Antibiotics, Antimalarials Not Needed for Viral Infections?
(Ivanhoe Newswire) – Most children with fever in Tanzania suffer from a viral infection. A new study, by the Swiss Tropical and Public Health Institute in Basel, revealed that in most cases, antimalarials or antibiotics are not required. The finding has the potential to improve rational use of antimicrobials, thus reducing costs and drug resistance.
For the first time, the team of scientists attempted a comprehensive screening of Tanzanian children diagnosed with fever. They analyzed clinical field-data and the results of more than 25,000 lab tests using a complex algorithm. The results showed children suffered from acute respiratory infections, mostly due to viruses, especially influenza, in half of the cases. For the other children, malaria and bacterial infections were rare and most also had a viral infection. Neither antimalarial nor antibiotic treatment is required in these cases.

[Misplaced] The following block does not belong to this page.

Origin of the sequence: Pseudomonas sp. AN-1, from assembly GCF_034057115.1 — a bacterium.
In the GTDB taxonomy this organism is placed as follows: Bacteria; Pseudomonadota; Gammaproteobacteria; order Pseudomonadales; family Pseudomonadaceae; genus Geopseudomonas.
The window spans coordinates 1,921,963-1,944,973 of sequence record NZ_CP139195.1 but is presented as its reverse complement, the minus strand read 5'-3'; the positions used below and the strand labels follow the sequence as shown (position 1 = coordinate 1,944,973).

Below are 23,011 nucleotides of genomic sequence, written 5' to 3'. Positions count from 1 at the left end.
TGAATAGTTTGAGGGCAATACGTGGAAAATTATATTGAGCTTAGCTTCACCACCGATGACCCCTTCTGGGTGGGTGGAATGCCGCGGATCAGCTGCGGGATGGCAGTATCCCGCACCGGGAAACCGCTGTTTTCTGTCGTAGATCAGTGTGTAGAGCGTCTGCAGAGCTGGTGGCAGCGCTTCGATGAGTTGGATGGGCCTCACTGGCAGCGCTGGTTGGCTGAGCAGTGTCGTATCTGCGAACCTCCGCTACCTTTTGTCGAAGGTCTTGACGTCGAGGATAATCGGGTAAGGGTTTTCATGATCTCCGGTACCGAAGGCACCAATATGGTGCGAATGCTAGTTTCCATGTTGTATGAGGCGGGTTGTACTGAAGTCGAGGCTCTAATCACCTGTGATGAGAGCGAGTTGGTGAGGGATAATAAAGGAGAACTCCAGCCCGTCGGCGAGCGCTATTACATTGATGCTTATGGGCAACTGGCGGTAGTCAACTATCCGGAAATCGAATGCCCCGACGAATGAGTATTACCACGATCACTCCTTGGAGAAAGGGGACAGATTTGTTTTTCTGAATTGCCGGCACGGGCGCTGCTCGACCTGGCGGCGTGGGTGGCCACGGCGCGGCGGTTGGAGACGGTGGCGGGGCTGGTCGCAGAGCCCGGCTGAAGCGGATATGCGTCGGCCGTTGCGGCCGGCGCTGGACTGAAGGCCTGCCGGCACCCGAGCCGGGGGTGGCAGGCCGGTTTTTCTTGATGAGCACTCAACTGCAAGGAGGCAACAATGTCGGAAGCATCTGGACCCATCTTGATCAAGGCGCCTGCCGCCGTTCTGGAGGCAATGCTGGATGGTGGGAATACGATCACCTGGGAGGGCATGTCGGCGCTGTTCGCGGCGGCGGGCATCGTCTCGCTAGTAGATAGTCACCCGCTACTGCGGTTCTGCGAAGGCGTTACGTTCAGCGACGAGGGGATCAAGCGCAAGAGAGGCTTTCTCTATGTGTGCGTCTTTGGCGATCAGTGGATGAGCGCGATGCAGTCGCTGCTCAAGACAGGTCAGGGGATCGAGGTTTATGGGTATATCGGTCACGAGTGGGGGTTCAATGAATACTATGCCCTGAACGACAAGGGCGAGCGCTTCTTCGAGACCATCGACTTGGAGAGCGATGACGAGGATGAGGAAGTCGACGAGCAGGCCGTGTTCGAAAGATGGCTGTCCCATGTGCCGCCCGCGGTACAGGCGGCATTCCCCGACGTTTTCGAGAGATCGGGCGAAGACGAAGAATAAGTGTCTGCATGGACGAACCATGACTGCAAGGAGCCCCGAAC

Treatments with antibiotics and development of resistance against them is one of the major public health problems not only in Africa, but world wide. “When a child has febrile illness, antibiotic should thus only be used in limited and specific situations that can be identified by a health professional,” study leader Dr. Valerie D'Acremont was quoted as saying. “The study represents a milestone in helping health personnel in resource-limited countries to better gauge these specific situations and provide the best treatment for their feverish patients.”
For more information, go to:
SOURCE: New England Journal of Medicine, February 2014
Click Here for a free weekly email with Ivanhoe's latest Medical Breakthroughs.